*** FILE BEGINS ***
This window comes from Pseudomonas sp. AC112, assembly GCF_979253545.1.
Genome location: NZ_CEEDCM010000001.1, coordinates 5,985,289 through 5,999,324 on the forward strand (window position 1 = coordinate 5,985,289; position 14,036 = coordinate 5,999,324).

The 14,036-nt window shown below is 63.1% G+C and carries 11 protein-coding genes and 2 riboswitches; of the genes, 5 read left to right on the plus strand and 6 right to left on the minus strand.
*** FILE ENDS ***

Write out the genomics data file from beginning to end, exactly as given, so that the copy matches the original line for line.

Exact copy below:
This window comes from Pseudomonas sp. AC112, assembly GCF_979253545.1.
Genome location: NZ_CEEDCM010000001.1, coordinates 5,985,289 through 5,999,324 on the forward strand (window position 1 = coordinate 5,985,289; position 14,036 = coordinate 5,999,324).

The 14,036-nt window shown below is 63.1% G+C and carries 11 protein-coding genes and 2 riboswitches; of the genes, 5 read left to right on the plus strand and 6 right to left on the minus strand.